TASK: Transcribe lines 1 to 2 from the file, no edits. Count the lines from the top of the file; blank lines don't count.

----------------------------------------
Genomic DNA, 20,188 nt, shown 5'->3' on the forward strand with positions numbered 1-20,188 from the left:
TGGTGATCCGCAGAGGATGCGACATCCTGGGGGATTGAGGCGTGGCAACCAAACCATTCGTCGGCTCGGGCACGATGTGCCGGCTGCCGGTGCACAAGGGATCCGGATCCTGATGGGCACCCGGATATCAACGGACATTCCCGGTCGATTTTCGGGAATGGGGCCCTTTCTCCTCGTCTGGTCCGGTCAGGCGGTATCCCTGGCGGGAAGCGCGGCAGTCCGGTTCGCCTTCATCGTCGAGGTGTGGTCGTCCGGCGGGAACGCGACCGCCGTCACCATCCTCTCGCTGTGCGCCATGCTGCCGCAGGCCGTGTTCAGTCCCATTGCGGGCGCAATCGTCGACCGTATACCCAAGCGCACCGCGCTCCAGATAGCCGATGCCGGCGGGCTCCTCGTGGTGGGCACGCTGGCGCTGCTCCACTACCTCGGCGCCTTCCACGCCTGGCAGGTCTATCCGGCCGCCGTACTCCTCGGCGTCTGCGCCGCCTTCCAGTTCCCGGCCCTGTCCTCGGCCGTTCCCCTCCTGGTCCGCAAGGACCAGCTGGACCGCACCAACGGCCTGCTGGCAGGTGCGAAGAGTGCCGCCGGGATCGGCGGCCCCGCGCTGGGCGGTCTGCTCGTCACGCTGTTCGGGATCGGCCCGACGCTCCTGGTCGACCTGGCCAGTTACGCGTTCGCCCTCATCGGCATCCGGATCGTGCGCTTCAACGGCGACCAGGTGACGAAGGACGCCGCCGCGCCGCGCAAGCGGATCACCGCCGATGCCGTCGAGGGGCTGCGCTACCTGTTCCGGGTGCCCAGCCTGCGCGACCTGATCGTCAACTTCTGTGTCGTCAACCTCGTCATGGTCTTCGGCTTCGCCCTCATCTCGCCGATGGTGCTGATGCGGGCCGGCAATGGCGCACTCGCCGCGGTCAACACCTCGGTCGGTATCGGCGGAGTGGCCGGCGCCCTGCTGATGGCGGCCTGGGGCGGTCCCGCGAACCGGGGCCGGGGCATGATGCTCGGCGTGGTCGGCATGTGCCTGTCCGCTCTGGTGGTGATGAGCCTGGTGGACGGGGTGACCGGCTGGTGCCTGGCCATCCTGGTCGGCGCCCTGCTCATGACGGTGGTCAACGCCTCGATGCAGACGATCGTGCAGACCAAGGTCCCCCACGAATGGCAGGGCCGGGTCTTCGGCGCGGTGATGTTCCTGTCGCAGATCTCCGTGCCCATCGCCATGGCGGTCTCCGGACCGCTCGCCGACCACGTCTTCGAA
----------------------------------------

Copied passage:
Genomic DNA, 20,188 nt, shown 5'->3' on the forward strand with positions numbered 1-20,188 from the left:
TGGTGATCCGCAGAGGATGCGACATCCTGGGGGATTGAGGCGTGGCAACCAAACCATTCGTCGGCTCGGGCACGATGTGCCGGCTGCCGGTGCACAAGGGATCCGGATCCTGATGGGCACCCGGATATCAACGGACATTCCCGGTCGATTTTCGGGAATGGGGCCCTTTCTCCTCGTCTGGTCCGGTCAGGCGGTATCCCTGGCGGGAAGCGCGGCAGTCCGGTTCGCCTTCATCGTCGAGGTGTGGTCGTCCGGCGGGAACGCGACCGCCGTCACCATCCTCTCGCTGTGCGCCATGCTGCCGCAGGCCGTGTTCAGTCCCATTGCGGGCGCAATCGTCGACCGTATACCCAAGCGCACCGCGCTCCAGATAGCCGATGCCGGCGGGCTCCTCGTGGTGGGCACGCTGGCGCTGCTCCACTACCTCGGCGCCTTCCACGCCTGGCAGGTCTATCCGGCCGCCGTACTCCTCGGCGTCTGCGCCGCCTTCCAGTTCCCGGCCCTGTCCTCGGCCGTTCCCCTCCTGGTCCGCAAGGACCAGCTGGACCGCACCAACGGCCTGCTGGCAGGTGCGAAGAGTGCCGCCGGGATCGGCGGCCCCGCGCTGGGCGGTCTGCTCGTCACGCTGTTCGGGATCGGCCCGACGCTCCTGGTCGACCTGGCCAGTTACGCGTTCGCCCTCATCGGCATCCGGATCGTGCGCTTCAACGGCGACCAGGTGACGAAGGACGCCGCCGCGCCGCGCAAGCGGATCACCGCCGATGCCGTCGAGGGGCTGCGCTACCTGTTCCGGGTGCCCAGCCTGCGCGACCTGATCGTCAACTTCTGTGTCGTCAACCTCGTCATGGTCTTCGGCTTCGCCCTCATCTCGCCGATGGTGCTGATGCGGGCCGGCAATGGCGCACTCGCCGCGGTCAACACCTCGGTCGGTATCGGCGGAGTGGCCGGCGCCCTGCTGATGGCGGCCTGGGGCGGTCCCGCGAACCGGGGCCGGGGCATGATGCTCGGCGTGGTCGGCATGTGCCTGTCCGCTCTGGTGGTGATGAGCCTGGTGGACGGGGTGACCGGCTGGTGCCTGGCCATCCTGGTCGGCGCCCTGCTCATGACGGTGGTCAACGCCTCGATGCAGACGATCGTGCAGACCAAGGTCCCCCACGAATGGCAGGGCCGGGTCTTCGGCGCGGTGATGTTCCTGTCGCAGATCTCCGTGCCCATCGCCATGGCGGTCTCCGGACCGCTCGCCGACCACGTCTTCGAA